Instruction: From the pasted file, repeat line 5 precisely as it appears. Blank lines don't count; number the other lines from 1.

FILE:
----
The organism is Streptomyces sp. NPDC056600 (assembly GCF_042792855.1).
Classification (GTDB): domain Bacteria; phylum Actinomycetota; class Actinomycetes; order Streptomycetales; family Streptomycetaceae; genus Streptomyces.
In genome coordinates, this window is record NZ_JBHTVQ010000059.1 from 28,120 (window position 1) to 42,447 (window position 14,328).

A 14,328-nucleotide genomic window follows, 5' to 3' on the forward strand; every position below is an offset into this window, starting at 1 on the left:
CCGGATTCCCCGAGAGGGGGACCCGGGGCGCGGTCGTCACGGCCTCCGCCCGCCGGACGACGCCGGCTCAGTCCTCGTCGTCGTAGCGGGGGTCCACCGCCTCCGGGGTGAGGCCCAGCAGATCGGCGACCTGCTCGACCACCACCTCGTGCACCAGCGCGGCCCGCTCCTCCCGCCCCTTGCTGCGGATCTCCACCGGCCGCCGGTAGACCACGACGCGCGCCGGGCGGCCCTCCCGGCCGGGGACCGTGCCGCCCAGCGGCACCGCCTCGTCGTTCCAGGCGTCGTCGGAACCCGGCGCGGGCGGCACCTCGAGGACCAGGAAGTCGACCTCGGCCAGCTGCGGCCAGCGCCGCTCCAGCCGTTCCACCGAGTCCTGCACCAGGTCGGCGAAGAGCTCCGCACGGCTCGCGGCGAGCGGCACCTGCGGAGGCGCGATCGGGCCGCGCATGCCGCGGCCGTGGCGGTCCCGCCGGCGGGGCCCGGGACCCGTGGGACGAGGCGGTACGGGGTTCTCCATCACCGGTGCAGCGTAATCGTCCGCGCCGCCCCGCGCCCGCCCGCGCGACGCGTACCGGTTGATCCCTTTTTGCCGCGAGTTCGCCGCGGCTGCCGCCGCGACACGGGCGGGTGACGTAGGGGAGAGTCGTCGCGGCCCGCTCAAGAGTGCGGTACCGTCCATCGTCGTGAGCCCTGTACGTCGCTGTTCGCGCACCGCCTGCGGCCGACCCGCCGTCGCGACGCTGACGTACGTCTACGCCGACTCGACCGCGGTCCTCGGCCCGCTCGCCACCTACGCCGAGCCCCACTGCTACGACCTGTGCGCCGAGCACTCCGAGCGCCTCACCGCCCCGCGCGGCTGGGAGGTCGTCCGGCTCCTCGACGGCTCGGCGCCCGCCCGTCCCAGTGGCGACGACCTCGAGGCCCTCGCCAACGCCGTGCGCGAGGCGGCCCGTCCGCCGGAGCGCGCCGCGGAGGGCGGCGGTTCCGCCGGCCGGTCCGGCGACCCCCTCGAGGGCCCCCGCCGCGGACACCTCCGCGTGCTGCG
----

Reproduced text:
CCGGATTCCCCGAGAGGGGGACCCGGGGCGCGGTCGTCACGGCCTCCGCCCGCCGGACGACGCCGGCTCAGTCCTCGTCGTCGTAGCGGGGGTCCACCGCCTCCGGGGTGAGGCCCAGCAGATCGGCGACCTGCTCGACCACCACCTCGTGCACCAGCGCGGCCCGCTCCTCCCGCCCCTTGCTGCGGATCTCCACCGGCCGCCGGTAGACCACGACGCGCGCCGGGCGGCCCTCCCGGCCGGGGACCGTGCCGCCCAGCGGCACCGCCTCGTCGTTCCAGGCGTCGTCGGAACCCGGCGCGGGCGGCACCTCGAGGACCAGGAAGTCGACCTCGGCCAGCTGCGGCCAGCGCCGCTCCAGCCGTTCCACCGAGTCCTGCACCAGGTCGGCGAAGAGCTCCGCACGGCTCGCGGCGAGCGGCACCTGCGGAGGCGCGATCGGGCCGCGCATGCCGCGGCCGTGGCGGTCCCGCCGGCGGGGCCCGGGACCCGTGGGACGAGGCGGTACGGGGTTCTCCATCACCGGTGCAGCGTAATCGTCCGCGCCGCCCCGCGCCCGCCCGCGCGACGCGTACCGGTTGATCCCTTTTTGCCGCGAGTTCGCCGCGGCTGCCGCCGCGACACGGGCGGGTGACGTAGGGGAGAGTCGTCGCGGCCCGCTCAAGAGTGCGGTACCGTCCATCGTCGTGAGCCCTGTACGTCGCTGTTCGCGCACCGCCTGCGGCCGACCCGCCGTCGCGACGCTGACGTACGTCTACGCCGACTCGACCGCGGTCCTCGGCCCGCTCGCCACCTACGCCGAGCCCCACTGCTACGACCTGTGCGCCGAGCACTCCGAGCGCCTCACCGCCCCGCGCGGCTGGGAGGTCGTCCGGCTCCTCGACGGCTCGGCGCCCGCCCGTCCCAGTGGCGACGACCTCGAGGCCCTCGCCAACGCCGTGCGCGAGGCGGCCCGTCCGCCGGAGCGCGCCGCGGAGGGCGGCGGTTCCGCCGGCCGGTCCGGCGACCCCCTCGAGGGCCCCCGCCGCGGACACCTCCGCGTGCTGCG